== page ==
b. Vertebrate Animals- Vertebrate animals are animals that have a backbone or a skeleton; this would also include humans, as we are mammals. In the desert, vertebrate animals have many different strategies or adaptations to survive in the desert environments. For example, there are many animals who are nocturnal or crepuscular meaning that these animals are active at night. These animals use this “strategy,” because in the desert it is much cooler during the night. So, during the day instead of being out in the hot sun they instead hide away from the heat. Another strategy is when animals seek out cooler climates. Many animals try to avoid the surface temperature in deserts by creating their own “microclimates.” Animals will create their own microclimates by creating dens, nests, and burrows where they can cool off. The temperature in these certain places are much cooler than that of the desert surface. One major adaptation that many animals that live in the desert use to survive, like the camels and Gila monster, is that it stores fat. These animals store fat so that they can save it for tougher times when they are not able to find food. This is essential and a smart survival mechanism.

Works Cited
"Argentine Monte." Argentine Monte. N.p., 15 May 2014. Web. 26 Oct. 2014. <http://www.eoearth.org/view/article/150227/>.
"Atacama Desert." Wikipedia. Wikimedia Foundation, n.d. Web. 26 Oct. 2014. <http://en.wikipedia.org/wiki/Atacama_Desert#Aridity>.
Baker, Craig S. "20 Amazing Animal Adaptations for Living in the Desert." Mental Floss. N.p., n.d. Web. 19 Oct. 2014. <http://mentalfloss.com/article/57204/20-amazing-animal-adaptations-living-desert>.
Briney, Amanda. "How Low and High Pressure Affects Global Weather." About. N.p., n.d. Web. 20 Oct. 2014. <http://geography.about.com/od/climate/a/highlowpressure.htm>.
"California Current." Wikipedia. Wikimedia Foundation, 24 Oct. 2014. Web. 26 Oct. 2014. <http://en.wikipedia.org/wiki/California_Current>.
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"Mojave Desert." Wikipedia. Wikimedia Foundation, 24 Oct. 2014. Web. 26 Oct. 2014. <http://en.wikipedia.org/wiki/Mojave_Desert>.
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"Washington." Wikipedia. Wikimedia Foundation, n.d. Web. 24 Oct. 2014. <http://en.wikipedia.org/wiki/Washington_(state)#Rain_shadow_effects>.
"Why is the Atacama Desert so dry?." BBC News. BBC, 28 Jan. 2010. Web. 26 Oct. 2014. <http://www.bbc.co.uk/blogs/legacy/scotlandlearning/2010/01/why-is-the- atacama-desert-so-d.shtml>.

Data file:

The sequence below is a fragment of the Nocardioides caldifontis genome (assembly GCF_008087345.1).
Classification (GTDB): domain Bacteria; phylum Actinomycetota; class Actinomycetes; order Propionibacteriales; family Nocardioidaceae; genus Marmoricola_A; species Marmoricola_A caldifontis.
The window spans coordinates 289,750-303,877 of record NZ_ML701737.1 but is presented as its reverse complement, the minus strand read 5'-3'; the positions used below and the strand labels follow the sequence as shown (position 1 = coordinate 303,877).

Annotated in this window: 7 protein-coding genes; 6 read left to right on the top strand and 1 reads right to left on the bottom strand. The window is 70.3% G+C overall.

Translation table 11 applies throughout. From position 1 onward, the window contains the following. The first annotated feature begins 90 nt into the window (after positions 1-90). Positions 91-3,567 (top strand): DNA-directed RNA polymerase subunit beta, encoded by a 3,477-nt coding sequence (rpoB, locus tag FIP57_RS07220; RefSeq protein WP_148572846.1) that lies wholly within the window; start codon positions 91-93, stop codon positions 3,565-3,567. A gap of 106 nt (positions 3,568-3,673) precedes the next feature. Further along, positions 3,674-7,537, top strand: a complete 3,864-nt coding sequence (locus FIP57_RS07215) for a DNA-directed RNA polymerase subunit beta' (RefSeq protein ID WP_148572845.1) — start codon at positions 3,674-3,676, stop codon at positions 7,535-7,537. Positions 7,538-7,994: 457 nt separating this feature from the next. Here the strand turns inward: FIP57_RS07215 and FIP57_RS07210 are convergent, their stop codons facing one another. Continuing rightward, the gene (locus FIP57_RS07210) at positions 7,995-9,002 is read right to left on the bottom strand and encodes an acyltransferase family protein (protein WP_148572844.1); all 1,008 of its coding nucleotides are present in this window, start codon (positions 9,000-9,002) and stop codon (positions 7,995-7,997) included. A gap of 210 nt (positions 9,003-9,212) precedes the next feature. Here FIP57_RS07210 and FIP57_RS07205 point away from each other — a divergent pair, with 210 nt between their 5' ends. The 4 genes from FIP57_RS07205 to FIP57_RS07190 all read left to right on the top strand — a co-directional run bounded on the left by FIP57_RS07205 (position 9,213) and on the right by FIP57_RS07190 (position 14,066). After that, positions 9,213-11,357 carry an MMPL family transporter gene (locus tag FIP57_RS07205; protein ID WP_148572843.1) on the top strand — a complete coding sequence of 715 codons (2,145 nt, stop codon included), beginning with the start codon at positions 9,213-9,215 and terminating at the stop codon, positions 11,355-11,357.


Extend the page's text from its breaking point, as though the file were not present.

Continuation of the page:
"Wx Savvy | Climate." Wx Savvy | Climate. N.p., n.d. Web. 18 Oct. 2014. <http://weathersavvy.com/Q-Climate_DesertsFormed.html>.

Cited: "Argentine Monte." Argentine Monte. N.p., 15 May 2014. Web. 26 Oct. 2014. <http://www.eoearth.org/view/article/150227/>. "Atacama Desert." Wikipedia. Wikimedia Foundation, n.d. Web. 26 Oct. 2014. <http://en.wikipedia.org/wiki/Atacama_Desert#Aridity>. Baker, Craig S. "20 Amazing Animal Adaptations for Living in the Desert." Mental Floss. N.p., n.d. Web. 19 Oct. 2014. <http://mentalfloss.com/article/57204/20-amazing-animal-adaptations-living-desert>. Briney, Amanda. "How Low and High Pressure Affects Global Weather." About. N.p., n.d. Web. 20 Oct. 2014. <http://geography.about.com/od/climate/a/highlowpressure.htm>. "California Current." Wikipedia. Wikimedia Foundation, 24 Oct. 2014. Web. 26 Oct. 2014. <http://en.wikipedia.org/wiki/California_Current>. "Climate of California." Wikipedia. Wikimedia Foundation, 24 Oct. 2014. Web. 26 Oct. 2014. <http://en.wikipedia.org/wiki/Climate_of_California>. "Death Valley National Park." Wikipedia. Wikimedia Foundation, n.d. Web. 26 Oct. 2014. <http://en.wikipedia.org/wiki/Death_Valley_National_Park#Climate>. "Desert Adaptations of Birds and Mammals." Desert Adaptations of Birds and Mammals. N.p., n.d. Web. 20 Oct. 2014. <https://www.desertmuseum.org/books/nhsd_adaptations_birds.php>. "Deserts Concepts." Deserts Concepts. N.p., n.d. Web. 26 Oct. 2014. <http://www.geologyclass.org/deserts_concepts.htm>. "Earth Science." Earth Science. N.p., n.d. Web. 25 Oct. 2014. <http://earthsciencesmsc.weebly.com>. "Geography of South Africa - Physical Geography - HowStuffWorks." HowStuffWorks. N.p., 15 Oct. 2009. Web. 26 Oct. 2014. <http://geography.howstuffworks.com/africa/geography-of-south-africa1.htm>. "High Desert (Oregon)." Wikipedia. Wikimedia Foundation, 23 Oct. 2014. Web. 24 Oct. 2014. <http://en.wikipedia.org/wiki/High_Desert_(Oregon)>. "How Plants Cope with the Desert Climate." Yecora Region. N.p., n.d. Web. 20 Oct. 2014. <http://www.desertmuseum.org/programs/succulents_adaptation.php>. "Mojave Desert." Wikipedia. Wikimedia Foundation, 24 Oct. 2014. Web. 26 Oct. 2014. <http://en.wikipedia.org/wiki/Mojave_Desert>. "Oregon." Wikipedia. Wikimedia Foundation, n.d. Web. 24 Oct. 2014. <http://en.wikipedia.org/wiki/Oregon#Climate>. Schowalter-Hay, Ethan. "All Types of Landforms in Death Valley." Travel Tips. N.p., n.d. Web. 26 Oct. 2014. <http://traveltips.usatoday.com/types-landforms-death-valley-104467.html>. "Washington." Wikipedia. Wikimedia Foundation, n.d. Web. 24 Oct. 2014. <http://en.wikipedia.org/wiki/Washington_(state)#Rain_shadow_effects>. "Why is the Atacama Desert so dry?." BBC News "Wx Savvy | Climate." Wx Savvy | Climate. N.p., n.d. Web. 18 Oct. 2014. <http://weathersavvy.com/Q-Climate_DesertsFormed.html>.